Quoll filmed in Otways for first time in two decades

Remote cameras in the Great Otway National Park captured footage of a tiger quoll.

Remote cameras in the Great Otway National Park captured footage of a tiger quoll.

PARKS VICTORIA rangers have filmed a tiger quoll in the Otways for the first time in more than 20 years.

Rangers set up remote cameras which captured rare footage of a tiger quoll in the Great Otway National Park.

A family camping in the Cape Otway area and a Geelong couple staying at Lorne reported seeing a tiger quoll in 2012 but the footage is the first confirmed sighting in the Otways since the late ‘80s.

Lizzie Corke

Lizzie Corke

The sighting has excited Cape Otway conservationists as they continue their work to protect the endangered species.

Cape Otway Conservation Ecology Centre’s Lizzie Corke said the sighting was an exciting development in the fight to save the small nocturnal mammals.

“We heard about it a fortnight ago and it’s certainly very exciting,” she said.

“The evidence is the thing that’s important; the more evidence we can gather about where the quolls are surviving, the more conservation efforts can be targeted in those areas.

“The tiger quolls are certainly in trouble and it’s very encouraging that they are trying hard to hang on.”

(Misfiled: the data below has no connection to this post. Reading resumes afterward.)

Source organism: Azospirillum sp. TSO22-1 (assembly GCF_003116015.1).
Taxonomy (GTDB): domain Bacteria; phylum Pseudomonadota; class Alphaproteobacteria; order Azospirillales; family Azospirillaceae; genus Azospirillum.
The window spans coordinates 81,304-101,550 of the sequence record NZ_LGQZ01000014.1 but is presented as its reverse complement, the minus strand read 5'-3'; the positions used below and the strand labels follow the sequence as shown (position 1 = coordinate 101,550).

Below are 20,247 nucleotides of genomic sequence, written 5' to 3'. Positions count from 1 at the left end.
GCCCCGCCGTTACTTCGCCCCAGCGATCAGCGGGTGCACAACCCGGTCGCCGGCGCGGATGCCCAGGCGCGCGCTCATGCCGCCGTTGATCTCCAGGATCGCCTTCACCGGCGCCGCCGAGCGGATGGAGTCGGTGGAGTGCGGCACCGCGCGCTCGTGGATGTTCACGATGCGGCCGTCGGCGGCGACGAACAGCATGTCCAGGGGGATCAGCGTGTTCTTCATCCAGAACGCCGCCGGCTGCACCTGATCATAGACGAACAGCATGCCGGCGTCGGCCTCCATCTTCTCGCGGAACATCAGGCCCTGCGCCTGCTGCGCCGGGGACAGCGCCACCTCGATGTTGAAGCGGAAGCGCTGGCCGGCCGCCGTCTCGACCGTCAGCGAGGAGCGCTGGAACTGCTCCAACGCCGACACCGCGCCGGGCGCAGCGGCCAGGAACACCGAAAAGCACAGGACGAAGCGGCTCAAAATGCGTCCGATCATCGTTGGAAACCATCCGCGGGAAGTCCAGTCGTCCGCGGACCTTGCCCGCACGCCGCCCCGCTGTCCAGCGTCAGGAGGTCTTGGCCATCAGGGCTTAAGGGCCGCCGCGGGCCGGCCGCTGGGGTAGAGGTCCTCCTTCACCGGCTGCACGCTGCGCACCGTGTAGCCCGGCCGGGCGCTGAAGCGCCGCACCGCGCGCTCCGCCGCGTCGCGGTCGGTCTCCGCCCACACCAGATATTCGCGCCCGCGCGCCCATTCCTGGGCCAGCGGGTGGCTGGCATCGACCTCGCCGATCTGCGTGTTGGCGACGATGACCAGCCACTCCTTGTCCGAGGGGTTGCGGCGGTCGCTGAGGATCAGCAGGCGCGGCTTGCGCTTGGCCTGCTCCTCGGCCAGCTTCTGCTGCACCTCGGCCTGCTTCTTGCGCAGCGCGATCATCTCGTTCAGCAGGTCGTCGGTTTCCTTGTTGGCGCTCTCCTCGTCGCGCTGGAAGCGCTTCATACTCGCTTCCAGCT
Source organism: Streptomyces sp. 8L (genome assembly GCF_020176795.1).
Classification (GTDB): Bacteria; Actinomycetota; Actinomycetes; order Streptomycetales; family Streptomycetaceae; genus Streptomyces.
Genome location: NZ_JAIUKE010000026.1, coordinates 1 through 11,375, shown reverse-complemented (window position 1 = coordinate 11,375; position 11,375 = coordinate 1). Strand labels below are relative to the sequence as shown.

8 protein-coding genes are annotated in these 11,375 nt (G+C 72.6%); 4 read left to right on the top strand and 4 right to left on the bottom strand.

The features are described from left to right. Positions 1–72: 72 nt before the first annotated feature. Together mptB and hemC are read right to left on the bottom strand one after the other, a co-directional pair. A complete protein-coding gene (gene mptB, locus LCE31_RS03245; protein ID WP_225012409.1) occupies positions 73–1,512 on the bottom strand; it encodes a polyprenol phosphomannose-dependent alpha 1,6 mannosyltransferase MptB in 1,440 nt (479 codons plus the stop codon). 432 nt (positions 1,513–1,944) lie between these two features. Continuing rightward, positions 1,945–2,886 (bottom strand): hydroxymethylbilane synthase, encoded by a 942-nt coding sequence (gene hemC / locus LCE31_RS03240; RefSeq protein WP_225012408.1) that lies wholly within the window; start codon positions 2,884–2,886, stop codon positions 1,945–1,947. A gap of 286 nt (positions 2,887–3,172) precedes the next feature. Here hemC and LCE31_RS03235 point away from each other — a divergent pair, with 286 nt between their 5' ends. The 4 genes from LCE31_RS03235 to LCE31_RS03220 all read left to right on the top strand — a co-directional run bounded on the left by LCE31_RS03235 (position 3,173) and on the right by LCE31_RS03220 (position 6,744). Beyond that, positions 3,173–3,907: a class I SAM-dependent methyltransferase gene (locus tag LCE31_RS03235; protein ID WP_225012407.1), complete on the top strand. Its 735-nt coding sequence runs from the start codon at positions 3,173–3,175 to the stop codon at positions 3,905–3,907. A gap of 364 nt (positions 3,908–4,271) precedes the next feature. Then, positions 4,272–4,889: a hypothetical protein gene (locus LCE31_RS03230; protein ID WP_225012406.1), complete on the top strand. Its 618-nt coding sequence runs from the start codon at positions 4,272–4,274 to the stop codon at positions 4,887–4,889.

Parks Victoria scientists and rangers have set up 40 remote cameras in two locations within the Great Otway National Park since 2009.

One of the locations had a fox-baiting program to help encourage tiger quoll population growth.

Ms Corke said the baiting program was also an important part of protecting endangered species like the tiger quoll.

“Feral predators have a big impact upon all small mammals including the tiger quoll,” she said.

“Continuing to keep those efforts going is very important for the future of not only the quolls but all endangered species.”

Member for Polwarth Terry Mulder said the sighting showed the importance of the conservation program.

“The analysis of this research will give Victoria a great insight into the park’s ecology and provide valuable information about how we continue to best manage such an important and healthy habitat and protect these species in the future,” Mr Mulder said.

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